Clinical and regulatory implications of active run-in phases in long-term studies for bipolar disorder.
Cipriani A., Barbui C., Rendell J., Geddes JR.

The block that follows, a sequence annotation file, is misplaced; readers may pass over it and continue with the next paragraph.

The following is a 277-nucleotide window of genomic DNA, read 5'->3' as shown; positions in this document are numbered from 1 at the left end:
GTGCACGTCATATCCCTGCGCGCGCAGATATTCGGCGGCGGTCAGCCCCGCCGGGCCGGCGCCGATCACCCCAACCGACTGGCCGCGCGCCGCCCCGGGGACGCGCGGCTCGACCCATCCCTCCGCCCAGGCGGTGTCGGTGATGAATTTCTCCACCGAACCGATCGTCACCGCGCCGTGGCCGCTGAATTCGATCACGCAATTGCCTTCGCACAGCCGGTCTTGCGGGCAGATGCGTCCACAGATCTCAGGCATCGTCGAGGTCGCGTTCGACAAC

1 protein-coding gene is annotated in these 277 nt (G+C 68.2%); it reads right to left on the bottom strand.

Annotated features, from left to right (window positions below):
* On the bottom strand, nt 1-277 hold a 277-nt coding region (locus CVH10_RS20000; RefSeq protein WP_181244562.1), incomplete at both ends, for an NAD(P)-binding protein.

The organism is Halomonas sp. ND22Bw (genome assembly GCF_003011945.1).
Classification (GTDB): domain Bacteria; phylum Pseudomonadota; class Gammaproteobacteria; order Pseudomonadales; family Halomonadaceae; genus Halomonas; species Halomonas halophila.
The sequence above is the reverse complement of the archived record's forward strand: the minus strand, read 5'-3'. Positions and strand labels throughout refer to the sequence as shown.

OBJECTIVE: The integration of new treatments into the market and routine clinical practice should be dependent on robustness of evidence from randomised controlled trials (RCTs). We assessed study designs of long-term studies for bipolar disorder of all second-generation antipsychotics (SGAs) submitted to the Food and Drug Administration (FDA) and the completeness of evidence submitted to the regulatory agency. METHOD: Systematic review of double-blind RCTs comparing SGAs with placebo or active drugs in adults. FDA website and electronic databases were searched until July 2013. RESULTS: Six placebo-controlled trials comparing aripiprazole, olanzapine, quetiapine and ziprasidone were found in the FDA website. Electronic searches found four additional RCTs about aripiprazole, olanzapine or quetiapine. All RCTs (either submitted to FDA or not) selected patients who responded to acute treatment to increase the treatment effect observed in the long-term phase (enrichment design). By contrast, in the prescribing information sheets for all SGAs, the reported indication was 'maintenance treatment of bipolar disorder'. CONCLUSION: Extrapolation of results from enrichment studies to the more general population of patients should be carried out cautiously because average treatment benefits are likely to be less in unselected patients. Clear guidance for regulatory submission of RCTs is needed.